“She had the ability to score inside, from midrange and outside,” Meyers said. “And she could guard any of the five positions, so she was extremely valuable to us.”
The coach said Horan took her final varsity season very seriously.
“She worked on getting into the best shape possible,” he said. “And she continued to be an important leader.”
Horan said despite falling short of a state title, she will have fond memories of the squad that set a program record with 27 wins.
“I’ll remember this team as probably the best there ever was at Millard South,” she said. “We wanted to cut down the nets but I wouldn’t trade my experiences here for anything.”
Lincoln Pius X, 6-3, Jr., 21.5 ppg.
No single player dominated in Class A like Markowski, who was the centerpiece of a state championship season for Pius.
The 6-3 junior averaged 21.5 points and 12.1 rebounds as the Thunderbolts captured their fourth state title and first since 2015. It was their first Class A crown after winning three in Class B.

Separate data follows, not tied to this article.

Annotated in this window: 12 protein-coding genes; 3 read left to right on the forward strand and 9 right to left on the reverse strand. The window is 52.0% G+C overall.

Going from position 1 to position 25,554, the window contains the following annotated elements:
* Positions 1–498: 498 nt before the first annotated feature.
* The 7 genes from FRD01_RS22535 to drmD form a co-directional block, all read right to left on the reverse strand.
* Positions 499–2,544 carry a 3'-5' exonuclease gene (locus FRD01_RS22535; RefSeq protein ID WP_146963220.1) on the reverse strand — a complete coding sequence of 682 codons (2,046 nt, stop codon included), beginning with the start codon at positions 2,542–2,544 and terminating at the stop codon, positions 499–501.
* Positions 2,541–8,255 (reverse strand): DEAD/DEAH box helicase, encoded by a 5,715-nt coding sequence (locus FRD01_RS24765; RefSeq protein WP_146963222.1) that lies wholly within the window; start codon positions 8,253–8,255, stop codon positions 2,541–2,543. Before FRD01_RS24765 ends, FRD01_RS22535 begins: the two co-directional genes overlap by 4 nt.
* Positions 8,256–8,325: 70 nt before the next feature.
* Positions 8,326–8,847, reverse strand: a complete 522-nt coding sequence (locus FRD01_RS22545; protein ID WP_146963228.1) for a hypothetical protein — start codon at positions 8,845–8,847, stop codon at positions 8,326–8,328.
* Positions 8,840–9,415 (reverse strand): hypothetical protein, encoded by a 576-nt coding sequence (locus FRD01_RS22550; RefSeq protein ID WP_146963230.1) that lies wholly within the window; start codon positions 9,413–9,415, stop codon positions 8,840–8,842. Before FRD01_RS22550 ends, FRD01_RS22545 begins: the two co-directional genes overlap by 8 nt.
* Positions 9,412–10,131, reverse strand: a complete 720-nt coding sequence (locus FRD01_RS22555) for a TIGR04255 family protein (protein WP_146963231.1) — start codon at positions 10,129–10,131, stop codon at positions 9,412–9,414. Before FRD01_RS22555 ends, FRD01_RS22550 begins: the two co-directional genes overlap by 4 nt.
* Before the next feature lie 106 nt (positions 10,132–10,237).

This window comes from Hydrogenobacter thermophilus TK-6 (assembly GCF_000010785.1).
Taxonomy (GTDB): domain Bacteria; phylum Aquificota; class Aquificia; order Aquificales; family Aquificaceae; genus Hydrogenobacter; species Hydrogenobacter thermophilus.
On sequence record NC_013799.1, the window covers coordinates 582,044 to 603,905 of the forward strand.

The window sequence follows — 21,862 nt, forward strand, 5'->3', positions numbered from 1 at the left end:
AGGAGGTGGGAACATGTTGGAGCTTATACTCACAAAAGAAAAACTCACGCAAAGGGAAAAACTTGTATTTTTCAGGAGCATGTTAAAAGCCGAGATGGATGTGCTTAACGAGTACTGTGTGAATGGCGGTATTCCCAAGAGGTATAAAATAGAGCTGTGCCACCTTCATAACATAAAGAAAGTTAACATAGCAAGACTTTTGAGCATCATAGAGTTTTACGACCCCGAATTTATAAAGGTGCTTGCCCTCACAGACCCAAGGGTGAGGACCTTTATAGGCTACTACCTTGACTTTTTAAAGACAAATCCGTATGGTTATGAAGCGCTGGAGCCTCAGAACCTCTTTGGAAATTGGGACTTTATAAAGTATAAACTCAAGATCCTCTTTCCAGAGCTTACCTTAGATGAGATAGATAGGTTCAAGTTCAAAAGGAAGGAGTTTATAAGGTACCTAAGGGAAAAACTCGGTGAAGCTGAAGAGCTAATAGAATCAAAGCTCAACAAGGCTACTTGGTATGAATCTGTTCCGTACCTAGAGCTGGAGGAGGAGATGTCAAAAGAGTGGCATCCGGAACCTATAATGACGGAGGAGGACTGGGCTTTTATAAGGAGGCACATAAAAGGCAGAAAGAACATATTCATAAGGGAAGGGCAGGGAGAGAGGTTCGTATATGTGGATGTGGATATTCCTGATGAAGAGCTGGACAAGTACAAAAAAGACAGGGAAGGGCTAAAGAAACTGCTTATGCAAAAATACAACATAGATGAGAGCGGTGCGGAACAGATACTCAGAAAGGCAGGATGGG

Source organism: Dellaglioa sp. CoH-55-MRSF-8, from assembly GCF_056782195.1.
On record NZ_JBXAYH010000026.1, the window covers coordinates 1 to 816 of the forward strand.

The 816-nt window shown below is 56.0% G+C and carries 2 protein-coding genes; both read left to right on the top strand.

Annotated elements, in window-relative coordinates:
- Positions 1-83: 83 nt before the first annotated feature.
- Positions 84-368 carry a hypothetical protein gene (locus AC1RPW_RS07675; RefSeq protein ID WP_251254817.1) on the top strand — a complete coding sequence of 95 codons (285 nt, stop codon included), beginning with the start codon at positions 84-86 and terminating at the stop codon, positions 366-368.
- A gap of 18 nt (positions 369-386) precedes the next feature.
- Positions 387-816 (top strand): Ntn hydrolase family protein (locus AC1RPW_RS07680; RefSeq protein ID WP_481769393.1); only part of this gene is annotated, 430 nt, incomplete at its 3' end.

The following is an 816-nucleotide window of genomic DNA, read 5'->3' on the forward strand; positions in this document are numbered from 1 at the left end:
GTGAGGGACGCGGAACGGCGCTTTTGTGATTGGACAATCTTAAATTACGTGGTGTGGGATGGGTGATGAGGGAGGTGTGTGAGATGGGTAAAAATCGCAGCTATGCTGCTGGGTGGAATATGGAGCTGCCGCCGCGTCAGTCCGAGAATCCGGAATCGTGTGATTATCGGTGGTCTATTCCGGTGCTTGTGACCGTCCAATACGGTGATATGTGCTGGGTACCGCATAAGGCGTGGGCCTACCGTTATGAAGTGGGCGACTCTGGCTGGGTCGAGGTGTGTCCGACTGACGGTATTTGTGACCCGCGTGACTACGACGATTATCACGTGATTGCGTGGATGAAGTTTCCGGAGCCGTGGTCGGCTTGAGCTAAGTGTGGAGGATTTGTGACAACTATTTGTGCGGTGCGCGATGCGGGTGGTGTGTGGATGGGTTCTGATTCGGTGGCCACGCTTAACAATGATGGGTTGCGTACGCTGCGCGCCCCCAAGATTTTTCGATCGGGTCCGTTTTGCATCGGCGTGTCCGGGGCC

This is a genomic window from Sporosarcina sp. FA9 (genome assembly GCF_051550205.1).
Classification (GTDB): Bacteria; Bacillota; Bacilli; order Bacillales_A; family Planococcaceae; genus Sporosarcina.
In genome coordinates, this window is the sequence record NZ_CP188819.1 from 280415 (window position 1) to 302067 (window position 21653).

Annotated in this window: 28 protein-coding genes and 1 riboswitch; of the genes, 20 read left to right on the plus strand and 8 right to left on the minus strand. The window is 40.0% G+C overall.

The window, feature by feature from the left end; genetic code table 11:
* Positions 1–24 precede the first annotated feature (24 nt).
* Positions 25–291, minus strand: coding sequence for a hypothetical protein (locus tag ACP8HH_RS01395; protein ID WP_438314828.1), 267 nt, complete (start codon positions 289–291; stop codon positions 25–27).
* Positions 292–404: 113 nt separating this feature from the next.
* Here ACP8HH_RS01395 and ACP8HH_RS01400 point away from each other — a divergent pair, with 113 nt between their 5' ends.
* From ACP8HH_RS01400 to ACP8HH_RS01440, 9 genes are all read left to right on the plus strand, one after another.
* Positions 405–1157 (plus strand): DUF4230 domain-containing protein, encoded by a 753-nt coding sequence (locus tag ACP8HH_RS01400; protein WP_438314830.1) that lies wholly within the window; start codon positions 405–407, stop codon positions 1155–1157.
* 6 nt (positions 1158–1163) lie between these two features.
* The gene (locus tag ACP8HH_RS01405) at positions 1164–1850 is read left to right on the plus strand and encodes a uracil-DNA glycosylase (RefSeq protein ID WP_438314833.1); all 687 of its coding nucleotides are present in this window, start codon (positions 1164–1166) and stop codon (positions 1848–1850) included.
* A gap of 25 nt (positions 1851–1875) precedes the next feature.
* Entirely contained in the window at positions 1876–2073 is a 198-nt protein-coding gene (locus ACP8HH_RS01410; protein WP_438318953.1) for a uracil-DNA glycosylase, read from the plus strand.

The South Dakota State commit was nearly unstoppable down low. She didn’t miss often — a 63% shooter from the field — but when she did, she was often there to grab the rebound for a putback.
She finished with 560 points, breaking the previous single-season program record of 470 set by Maddie Simon. She set another program mark with a Class A-leading 315 rebounds.
“She accomplished all that despite being double- and triple-teamed every game,” Pius coach Ryan Psota said. “The last two months of the season especially we saw a lot of junk defenses designed to stop her.”
The coach added that point guard Jillian Aschoff, who led Class A with 156 assists, did a nice job of getting the ball inside to Markowski.
“Jillian did a great job and Alexis has great hands,” Psota said. “It was pretty obvious that she was the most dominant center in the state.”